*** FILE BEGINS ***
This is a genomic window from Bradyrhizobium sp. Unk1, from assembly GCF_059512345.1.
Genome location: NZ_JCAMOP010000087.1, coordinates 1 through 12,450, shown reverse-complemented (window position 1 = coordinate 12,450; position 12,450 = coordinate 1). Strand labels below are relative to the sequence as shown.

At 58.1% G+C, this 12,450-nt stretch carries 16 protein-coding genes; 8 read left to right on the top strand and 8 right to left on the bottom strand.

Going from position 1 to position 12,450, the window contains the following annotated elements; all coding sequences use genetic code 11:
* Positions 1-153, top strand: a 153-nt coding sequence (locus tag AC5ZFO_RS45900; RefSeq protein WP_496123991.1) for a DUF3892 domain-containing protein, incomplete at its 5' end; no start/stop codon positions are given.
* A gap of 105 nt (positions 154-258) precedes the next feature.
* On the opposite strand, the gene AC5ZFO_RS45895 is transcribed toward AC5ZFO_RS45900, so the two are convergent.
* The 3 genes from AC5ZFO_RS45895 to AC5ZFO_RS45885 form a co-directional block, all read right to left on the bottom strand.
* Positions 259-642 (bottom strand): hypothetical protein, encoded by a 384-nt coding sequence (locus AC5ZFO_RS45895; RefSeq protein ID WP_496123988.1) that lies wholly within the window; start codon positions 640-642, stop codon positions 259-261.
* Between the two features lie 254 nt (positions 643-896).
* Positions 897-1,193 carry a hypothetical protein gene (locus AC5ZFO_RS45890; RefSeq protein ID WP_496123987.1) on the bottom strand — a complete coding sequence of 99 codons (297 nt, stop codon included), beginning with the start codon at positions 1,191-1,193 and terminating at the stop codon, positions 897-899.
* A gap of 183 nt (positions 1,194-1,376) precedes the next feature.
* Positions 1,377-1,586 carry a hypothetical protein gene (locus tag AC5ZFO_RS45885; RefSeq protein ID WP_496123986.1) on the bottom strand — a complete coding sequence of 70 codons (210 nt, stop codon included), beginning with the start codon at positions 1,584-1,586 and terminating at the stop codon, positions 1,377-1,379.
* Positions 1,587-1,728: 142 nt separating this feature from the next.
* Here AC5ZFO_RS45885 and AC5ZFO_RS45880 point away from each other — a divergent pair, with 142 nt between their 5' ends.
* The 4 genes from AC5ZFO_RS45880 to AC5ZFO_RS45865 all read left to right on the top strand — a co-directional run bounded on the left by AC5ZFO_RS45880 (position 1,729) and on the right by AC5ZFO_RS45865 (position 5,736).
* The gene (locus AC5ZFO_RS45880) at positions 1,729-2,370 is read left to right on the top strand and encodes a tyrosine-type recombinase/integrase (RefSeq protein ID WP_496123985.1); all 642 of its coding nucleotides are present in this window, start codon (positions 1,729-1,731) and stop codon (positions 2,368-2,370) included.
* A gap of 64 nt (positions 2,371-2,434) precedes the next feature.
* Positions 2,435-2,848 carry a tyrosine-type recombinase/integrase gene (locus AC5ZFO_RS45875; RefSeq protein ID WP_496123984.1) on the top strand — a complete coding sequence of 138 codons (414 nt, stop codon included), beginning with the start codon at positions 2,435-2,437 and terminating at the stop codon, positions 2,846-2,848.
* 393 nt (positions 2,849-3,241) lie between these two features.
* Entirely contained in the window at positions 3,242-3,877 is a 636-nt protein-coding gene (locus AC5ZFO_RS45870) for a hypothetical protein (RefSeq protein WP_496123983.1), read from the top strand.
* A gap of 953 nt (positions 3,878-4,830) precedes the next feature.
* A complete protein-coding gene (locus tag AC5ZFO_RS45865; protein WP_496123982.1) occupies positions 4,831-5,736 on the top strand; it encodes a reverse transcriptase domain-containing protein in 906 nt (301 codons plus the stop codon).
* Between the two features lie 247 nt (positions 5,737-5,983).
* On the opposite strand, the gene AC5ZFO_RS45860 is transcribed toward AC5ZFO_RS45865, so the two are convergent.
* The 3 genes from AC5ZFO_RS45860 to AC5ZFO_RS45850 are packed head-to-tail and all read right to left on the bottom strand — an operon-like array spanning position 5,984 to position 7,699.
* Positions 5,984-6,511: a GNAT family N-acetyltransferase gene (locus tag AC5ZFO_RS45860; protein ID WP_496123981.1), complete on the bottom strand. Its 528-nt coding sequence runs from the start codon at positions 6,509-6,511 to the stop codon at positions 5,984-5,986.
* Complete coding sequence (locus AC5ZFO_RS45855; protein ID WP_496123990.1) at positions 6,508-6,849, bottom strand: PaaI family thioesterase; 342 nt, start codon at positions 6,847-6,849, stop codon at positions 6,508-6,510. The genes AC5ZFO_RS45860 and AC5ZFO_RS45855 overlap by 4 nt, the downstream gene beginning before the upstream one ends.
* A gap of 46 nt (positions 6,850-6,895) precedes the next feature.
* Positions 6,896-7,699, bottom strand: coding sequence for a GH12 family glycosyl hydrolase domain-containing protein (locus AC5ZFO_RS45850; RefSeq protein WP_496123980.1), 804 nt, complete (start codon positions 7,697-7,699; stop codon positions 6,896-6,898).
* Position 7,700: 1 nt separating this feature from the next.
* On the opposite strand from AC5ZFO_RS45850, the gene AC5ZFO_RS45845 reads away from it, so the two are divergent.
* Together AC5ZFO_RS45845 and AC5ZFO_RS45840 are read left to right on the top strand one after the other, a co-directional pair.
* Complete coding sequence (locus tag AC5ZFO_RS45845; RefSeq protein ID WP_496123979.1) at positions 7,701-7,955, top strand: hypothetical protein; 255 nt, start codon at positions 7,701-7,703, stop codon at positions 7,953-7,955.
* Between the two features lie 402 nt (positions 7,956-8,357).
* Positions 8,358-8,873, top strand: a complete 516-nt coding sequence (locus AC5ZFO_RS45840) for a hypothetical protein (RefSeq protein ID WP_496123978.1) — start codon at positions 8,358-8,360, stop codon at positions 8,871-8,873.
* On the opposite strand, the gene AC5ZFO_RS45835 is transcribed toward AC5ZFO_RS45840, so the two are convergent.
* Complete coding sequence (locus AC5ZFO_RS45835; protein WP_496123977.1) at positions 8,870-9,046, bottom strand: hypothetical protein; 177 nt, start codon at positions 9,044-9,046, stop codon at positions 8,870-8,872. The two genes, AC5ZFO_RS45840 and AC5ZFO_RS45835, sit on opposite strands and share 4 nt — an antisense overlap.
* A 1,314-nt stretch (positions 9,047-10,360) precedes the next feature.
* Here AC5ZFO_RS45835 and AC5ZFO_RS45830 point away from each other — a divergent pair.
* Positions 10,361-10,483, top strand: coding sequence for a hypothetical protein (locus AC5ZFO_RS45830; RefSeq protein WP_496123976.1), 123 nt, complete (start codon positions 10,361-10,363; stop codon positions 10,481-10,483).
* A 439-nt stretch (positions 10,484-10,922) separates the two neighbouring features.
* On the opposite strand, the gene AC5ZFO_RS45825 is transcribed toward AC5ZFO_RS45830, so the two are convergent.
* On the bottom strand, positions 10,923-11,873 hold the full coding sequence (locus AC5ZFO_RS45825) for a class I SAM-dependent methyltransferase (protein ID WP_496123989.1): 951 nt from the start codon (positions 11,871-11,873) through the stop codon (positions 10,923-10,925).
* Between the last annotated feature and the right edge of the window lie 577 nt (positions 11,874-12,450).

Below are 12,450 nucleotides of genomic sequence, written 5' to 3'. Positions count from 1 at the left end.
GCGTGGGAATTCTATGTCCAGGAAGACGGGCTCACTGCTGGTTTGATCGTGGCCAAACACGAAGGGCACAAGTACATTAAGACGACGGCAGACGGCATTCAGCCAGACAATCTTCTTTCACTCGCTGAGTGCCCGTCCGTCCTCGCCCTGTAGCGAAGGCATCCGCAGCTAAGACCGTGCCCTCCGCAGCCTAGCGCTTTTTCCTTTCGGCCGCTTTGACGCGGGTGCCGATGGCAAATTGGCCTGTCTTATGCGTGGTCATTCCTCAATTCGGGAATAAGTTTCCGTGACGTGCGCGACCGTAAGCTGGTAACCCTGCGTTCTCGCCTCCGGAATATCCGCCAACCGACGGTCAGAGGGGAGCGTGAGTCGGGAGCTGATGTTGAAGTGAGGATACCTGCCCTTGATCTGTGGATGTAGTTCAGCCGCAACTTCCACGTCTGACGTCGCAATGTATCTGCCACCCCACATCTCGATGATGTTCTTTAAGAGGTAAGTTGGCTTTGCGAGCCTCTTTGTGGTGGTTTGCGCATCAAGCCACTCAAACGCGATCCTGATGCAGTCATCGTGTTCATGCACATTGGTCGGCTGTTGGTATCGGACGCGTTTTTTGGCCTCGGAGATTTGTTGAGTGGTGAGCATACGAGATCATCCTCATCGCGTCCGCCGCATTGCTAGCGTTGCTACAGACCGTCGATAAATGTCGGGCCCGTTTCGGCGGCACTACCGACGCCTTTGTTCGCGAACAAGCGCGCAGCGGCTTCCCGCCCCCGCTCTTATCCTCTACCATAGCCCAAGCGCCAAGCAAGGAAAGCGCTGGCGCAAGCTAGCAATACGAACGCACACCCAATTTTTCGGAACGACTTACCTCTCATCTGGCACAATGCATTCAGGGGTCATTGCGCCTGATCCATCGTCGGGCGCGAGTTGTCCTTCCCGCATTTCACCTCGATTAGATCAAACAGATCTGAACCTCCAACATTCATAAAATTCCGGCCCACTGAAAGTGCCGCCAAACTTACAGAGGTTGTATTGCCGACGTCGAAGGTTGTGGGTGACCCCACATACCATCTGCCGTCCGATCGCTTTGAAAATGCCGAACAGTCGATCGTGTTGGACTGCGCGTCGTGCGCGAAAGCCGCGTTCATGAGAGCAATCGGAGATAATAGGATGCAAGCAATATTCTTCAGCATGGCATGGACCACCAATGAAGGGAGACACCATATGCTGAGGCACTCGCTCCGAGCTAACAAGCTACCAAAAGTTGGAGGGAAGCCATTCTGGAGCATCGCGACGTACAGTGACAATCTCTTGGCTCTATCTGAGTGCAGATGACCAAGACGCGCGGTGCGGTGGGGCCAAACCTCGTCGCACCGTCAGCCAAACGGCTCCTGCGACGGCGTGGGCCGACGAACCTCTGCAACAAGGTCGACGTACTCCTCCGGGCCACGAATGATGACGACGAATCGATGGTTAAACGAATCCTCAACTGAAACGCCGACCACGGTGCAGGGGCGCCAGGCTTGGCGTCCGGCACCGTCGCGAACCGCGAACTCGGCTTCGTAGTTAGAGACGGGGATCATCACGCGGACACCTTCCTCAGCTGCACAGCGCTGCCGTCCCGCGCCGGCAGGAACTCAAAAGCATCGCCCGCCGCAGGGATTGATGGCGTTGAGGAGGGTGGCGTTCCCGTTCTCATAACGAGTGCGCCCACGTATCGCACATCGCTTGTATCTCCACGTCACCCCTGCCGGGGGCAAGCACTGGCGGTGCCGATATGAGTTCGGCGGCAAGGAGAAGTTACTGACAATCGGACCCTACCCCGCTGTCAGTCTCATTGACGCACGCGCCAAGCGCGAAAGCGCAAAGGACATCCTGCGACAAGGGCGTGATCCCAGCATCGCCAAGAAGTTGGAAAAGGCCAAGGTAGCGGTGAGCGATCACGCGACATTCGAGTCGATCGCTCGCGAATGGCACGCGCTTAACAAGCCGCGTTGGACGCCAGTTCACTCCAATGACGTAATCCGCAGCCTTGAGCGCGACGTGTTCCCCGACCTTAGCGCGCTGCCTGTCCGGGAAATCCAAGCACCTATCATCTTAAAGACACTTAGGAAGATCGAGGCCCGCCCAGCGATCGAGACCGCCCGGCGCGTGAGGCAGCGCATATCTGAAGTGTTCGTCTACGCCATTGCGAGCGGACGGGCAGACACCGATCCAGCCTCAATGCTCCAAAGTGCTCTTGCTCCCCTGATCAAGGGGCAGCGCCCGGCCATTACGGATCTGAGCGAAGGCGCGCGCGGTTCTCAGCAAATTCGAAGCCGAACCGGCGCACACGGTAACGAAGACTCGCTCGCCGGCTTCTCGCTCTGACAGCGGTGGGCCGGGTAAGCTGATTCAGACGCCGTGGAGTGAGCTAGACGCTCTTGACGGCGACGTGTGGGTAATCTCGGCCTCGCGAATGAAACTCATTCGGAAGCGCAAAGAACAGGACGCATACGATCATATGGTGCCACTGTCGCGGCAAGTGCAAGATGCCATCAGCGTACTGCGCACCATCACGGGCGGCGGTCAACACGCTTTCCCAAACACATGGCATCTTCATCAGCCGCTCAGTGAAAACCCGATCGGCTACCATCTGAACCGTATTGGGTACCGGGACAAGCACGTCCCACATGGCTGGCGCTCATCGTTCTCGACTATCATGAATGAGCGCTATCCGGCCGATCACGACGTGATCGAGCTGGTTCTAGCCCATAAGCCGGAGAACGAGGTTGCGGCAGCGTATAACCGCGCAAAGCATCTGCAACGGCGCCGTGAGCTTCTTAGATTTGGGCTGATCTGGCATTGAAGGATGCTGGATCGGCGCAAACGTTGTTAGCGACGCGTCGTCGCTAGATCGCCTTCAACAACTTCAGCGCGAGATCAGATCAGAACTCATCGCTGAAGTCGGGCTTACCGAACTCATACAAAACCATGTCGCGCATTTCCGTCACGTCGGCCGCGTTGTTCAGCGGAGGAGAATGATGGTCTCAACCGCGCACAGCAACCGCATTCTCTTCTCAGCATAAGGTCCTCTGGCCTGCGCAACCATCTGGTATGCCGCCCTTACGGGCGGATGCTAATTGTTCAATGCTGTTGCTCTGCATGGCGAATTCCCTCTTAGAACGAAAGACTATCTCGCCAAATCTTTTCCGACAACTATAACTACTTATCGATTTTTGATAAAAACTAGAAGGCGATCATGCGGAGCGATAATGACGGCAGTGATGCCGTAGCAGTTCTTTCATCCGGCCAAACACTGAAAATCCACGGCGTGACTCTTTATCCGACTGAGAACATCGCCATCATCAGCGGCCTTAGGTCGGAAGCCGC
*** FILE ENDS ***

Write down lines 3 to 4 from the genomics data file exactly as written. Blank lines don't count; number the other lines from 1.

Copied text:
At 58.1% G+C, this 12,450-nt stretch carries 16 protein-coding genes; 8 read left to right on the top strand and 8 right to left on the bottom strand.

Going from position 1 to position 12,450, the window contains the following annotated elements; all coding sequences use genetic code 11: